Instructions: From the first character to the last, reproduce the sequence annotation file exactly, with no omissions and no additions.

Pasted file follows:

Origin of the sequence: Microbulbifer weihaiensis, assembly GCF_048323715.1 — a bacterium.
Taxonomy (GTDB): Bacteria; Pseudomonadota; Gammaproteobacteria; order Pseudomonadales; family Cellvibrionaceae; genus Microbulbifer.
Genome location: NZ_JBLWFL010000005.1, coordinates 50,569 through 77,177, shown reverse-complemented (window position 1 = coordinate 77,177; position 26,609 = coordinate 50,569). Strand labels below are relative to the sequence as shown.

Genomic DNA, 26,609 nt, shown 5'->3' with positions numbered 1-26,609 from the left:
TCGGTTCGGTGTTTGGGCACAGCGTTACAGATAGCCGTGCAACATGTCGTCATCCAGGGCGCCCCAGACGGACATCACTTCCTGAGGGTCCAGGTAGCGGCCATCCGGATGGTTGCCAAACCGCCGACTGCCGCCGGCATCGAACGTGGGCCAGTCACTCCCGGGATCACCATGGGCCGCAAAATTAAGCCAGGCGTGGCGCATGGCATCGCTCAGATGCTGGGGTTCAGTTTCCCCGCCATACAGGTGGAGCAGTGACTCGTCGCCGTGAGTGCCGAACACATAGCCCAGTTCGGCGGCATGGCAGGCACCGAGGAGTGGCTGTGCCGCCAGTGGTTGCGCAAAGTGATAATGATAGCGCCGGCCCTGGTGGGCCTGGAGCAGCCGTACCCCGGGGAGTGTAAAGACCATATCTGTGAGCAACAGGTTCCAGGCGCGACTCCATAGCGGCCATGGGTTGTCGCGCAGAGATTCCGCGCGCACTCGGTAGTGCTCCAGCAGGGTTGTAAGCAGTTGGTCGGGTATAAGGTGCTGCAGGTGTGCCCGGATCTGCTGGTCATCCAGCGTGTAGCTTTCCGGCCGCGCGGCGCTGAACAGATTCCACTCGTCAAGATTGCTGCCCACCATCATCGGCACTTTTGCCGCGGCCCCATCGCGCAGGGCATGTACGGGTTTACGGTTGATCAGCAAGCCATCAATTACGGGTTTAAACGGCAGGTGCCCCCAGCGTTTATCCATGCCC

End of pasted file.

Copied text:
Origin of the sequence: Microbulbifer weihaiensis, assembly GCF_048323715.1 — a bacterium.
Taxonomy (GTDB): Bacteria; Pseudomonadota; Gammaproteobacteria; order Pseudomonadales; family Cellvibrionaceae; genus Microbulbifer.
Genome location: NZ_JBLWFL010000005.1, coordinates 50,569 through 77,177, shown reverse-complemented (window position 1 = coordinate 77,177; position 26,609 = coordinate 50,569). Strand labels below are relative to the sequence as shown.

Genomic DNA, 26,609 nt, shown 5'->3' with positions numbered 1-26,609 from the left:
TCGGTTCGGTGTTTGGGCACAGCGTTACAGATAGCCGTGCAACATGTCGTCATCCAGGGCGCCCCAGACGGACATCACTTCCTGAGGGTCCAGGTAGCGGCCATCCGGATGGTTGCCAAACCGCCGACTGCCGCCGGCATCGAACGTGGGCCAGTCACTCCCGGGATCACCATGGGCCGCAAAATTAAGCCAGGCGTGGCGCATGGCATCGCTCAGATGCTGGGGTTCAGTTTCCCCGCCATACAGGTGGAGCAGTGACTCGTCGCCGTGAGTGCCGAACACATAGCCCAGTTCGGCGGCATGGCAGGCACCGAGGAGTGGCTGTGCCGCCAGTGGTTGCGCAAAGTGATAATGATAGCGCCGGCCCTGGTGGGCCTGGAGCAGCCGTACCCCGGGGAGTGTAAAGACCATATCTGTGAGCAACAGGTTCCAGGCGCGACTCCATAGCGGCCATGGGTTGTCGCGCAGAGATTCCGCGCGCACTCGGTAGTGCTCCAGCAGGGTTGTAAGCAGTTGGTCGGGTATAAGGTGCTGCAGGTGTGCCCGGATCTGCTGGTCATCCAGCGTGTAGCTTTCCGGCCGCGCGGCGCTGAACAGATTCCACTCGTCAAGATTGCTGCCCACCATCATCGGCACTTTTGCCGCGGCCCCATCGCGCAGGGCATGTACGGGTTTACGGTTGATCAGCAAGCCATCAATTACGGGTTTAAACGGCAGGTGCCCCCAGCGTTTATCCATGCCC